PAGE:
Landed Commons

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Dimensions of the complexity of the Landed Commons


"The following dimensions define the complexity of the socio-institutional and spatial dynamics that characterise Landed Commons.

First, Landed Commons imply the existence of ‘communities of practice’ for which the governance dynamics are at stake. Even if the desire for mutual understanding and a ‘common for all’ is shared, very different views may be in vigour on how these Commons should be built, which use rights should be ‘granted’ and how these should be coordinated.

Second, Landed Commons are associated with specific governance systems, consisting of a mix of laws and regulations, land market dynamics, habits and customs and modes of self- organization of land users. In some cases commons are recognized and supported constitutionally and by national legislation; other commons are grounded in regional legislation and regulation or emerge as the outcome of effective planning-land policies; still others from local traditions and inhabitants’ initiatives, a.s.o.

Third, arenas of actors involved in Landed Commons belong to interconnected spatial scales. These scales are not spatial limits or containers, but represent particular socio- ecological and institutional-political dynamics. Scale jumping, segregative zoning, interzonal re-allotment, ... are just some of the scalar practices that play a role in the arenas in which the landed commons are built or challenged."

Principles of Landed Commons


"In the process of writing the INDIGO proposal, based on literature, stakeholder discussions, participation in academic conferences, the Principles of the Landed Commons were provisionally defined as follows. These principles will be used as a reference framework to discuss the features of existent and desired landed commons and will be revised in the course of the research programme.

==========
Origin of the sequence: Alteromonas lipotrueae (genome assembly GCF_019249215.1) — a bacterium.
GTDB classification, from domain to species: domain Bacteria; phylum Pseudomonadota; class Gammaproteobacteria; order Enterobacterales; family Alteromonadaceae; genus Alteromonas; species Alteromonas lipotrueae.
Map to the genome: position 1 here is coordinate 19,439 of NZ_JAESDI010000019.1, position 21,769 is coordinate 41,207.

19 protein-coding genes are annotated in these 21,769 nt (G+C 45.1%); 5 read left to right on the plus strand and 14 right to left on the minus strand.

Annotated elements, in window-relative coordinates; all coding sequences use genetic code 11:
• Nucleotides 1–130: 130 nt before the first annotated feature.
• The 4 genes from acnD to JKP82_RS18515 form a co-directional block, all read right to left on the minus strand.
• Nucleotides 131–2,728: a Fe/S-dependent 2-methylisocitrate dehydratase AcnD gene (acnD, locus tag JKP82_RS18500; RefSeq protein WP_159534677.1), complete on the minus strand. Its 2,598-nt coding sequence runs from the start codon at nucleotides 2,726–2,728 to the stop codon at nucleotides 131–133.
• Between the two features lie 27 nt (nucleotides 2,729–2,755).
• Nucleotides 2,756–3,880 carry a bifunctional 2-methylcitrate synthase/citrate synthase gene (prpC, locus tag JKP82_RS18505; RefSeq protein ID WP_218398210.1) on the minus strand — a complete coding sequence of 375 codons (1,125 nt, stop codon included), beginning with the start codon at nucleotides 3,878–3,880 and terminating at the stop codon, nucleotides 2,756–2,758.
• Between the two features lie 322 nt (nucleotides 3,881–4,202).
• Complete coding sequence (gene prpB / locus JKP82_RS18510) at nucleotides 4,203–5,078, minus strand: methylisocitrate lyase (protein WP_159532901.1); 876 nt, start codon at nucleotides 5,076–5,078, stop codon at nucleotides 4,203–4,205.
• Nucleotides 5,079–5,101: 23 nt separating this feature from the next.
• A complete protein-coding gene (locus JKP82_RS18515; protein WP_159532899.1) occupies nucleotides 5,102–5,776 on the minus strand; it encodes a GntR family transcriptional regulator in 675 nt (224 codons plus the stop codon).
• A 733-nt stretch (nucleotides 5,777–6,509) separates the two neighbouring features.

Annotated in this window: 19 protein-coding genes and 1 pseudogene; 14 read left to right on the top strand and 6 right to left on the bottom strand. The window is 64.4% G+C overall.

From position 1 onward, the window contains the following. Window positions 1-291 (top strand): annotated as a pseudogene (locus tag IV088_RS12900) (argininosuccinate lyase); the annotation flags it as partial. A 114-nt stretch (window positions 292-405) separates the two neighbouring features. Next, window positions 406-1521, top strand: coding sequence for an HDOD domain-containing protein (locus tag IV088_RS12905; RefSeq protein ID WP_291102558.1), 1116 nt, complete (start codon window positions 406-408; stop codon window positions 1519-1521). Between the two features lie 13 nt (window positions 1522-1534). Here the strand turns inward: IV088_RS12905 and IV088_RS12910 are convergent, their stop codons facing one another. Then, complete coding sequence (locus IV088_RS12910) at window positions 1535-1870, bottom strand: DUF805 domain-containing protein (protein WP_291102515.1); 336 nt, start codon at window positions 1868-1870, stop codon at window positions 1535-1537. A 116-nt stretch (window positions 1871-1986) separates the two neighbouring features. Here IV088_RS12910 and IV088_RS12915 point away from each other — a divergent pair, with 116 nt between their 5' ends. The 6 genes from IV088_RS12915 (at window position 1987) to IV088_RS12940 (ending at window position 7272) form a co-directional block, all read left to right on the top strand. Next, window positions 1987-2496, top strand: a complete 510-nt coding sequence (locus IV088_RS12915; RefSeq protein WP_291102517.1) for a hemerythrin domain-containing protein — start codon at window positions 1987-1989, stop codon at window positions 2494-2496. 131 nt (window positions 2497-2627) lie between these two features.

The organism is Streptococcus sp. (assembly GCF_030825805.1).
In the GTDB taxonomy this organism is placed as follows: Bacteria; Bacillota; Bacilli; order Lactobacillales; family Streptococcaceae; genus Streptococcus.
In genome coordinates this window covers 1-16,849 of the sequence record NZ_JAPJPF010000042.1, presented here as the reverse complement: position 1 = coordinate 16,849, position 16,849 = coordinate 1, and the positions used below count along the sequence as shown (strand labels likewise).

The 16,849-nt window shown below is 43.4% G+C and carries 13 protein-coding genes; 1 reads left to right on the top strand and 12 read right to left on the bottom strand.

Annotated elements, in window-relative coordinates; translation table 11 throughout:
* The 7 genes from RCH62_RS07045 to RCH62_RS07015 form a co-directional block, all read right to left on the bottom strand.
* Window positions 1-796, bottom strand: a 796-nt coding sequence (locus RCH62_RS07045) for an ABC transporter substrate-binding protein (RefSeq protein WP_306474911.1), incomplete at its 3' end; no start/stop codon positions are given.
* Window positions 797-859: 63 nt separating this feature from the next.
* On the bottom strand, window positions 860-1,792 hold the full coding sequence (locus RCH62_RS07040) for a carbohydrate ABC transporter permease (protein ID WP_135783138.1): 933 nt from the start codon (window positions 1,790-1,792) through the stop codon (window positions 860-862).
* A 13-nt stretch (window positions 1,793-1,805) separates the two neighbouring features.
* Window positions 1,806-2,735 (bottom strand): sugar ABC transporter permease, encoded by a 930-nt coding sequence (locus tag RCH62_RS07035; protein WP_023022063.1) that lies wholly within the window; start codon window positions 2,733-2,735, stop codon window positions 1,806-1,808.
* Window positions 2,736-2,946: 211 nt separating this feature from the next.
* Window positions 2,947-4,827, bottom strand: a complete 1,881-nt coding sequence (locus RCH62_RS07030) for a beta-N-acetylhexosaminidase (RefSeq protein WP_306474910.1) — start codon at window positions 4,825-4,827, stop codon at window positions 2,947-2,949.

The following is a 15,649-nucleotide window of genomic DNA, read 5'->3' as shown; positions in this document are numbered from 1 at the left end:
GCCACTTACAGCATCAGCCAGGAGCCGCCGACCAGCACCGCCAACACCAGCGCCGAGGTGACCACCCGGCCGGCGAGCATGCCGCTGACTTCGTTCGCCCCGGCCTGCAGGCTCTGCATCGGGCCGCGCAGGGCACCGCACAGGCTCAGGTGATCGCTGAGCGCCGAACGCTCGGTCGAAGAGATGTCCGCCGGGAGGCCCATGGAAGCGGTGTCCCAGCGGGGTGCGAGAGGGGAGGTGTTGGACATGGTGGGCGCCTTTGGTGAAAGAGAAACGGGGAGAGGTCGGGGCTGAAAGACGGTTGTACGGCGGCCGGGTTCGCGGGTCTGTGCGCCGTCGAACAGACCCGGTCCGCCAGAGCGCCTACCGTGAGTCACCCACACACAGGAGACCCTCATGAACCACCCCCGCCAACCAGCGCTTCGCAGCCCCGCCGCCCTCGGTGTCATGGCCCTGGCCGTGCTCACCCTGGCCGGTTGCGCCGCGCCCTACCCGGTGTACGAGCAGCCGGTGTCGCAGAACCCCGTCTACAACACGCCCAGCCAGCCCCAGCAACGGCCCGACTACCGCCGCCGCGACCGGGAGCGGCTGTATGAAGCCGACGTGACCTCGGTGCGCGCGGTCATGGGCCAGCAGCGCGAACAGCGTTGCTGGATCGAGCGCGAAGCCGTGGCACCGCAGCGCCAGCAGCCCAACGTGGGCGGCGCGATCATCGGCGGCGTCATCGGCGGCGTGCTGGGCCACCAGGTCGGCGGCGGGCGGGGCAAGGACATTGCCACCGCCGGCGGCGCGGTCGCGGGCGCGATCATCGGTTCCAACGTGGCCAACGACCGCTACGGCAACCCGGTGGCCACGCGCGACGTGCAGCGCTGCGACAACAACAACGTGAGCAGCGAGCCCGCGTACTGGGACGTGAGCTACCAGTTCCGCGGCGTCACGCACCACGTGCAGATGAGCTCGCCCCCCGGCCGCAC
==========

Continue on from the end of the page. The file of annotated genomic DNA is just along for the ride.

• A ‘Landed Commons’ is a collectively agreed or mediated system of diverse land use rights practiced individually, jointly, interactively or in a time-sharing mode, all applying to the same land (plot, greater area, ...) or a wider spatial composition of land and its uses (road system, nature park, multifunctional neighbourhood, ...), supporting a diversity of shared land uses.
  • Landed Commons are usually built on group-or community-owned property and/or use rights defined from two perspectives: a) as resources or areas which by their nature and use may be regarded as more naturally communal than individually possessed, nor implying principal ownership; b) acknowledged in the context of communal ownership (at least in customary or common law).
  • Landed Commons cover a wide array of ownership regimes between private and public, defined by mixed legal arrangements (e.g. the situation of a tenant, of a landlord, situations of usufruct, etc.) and institutional configurations structuring communities of practice, their land uses and use rights, beyond the typology of public, open access, club and private goods. Addressing Commons supports a claim for institutional diversity.
  • The Landed Commons involve more inclusive ownership regimes which make the practice of shared individual land use rights or the benefiting from common pool resources easier and more efficient in use.
  • Landed Commons are not only a matter of land ownership and shared land use rights and rights to use common pool resources but also require new forms of land use governance. Governance as a commons is usually a hybrid governance relationship combining hierarchical relations (state, corporate structure), market regulation, self organization through networks and associations, affective relations....
  • The landed commons should be considered as a social-ecological relationship between land, its resources and a group of people who accept stewardship over the resources. The general values of the Commons governance principles are respect for natural and cultural resources, openness, no discrimination among users or resource uses, ...
  • ... Yet commons are bound to rely on different sets of governance arrangements depending upon a number of functional vis a vis economic deliberations related to the nature of the resources in question, the manner in which the resources are utilized, the extent to which they generate value, their institutional and community setting.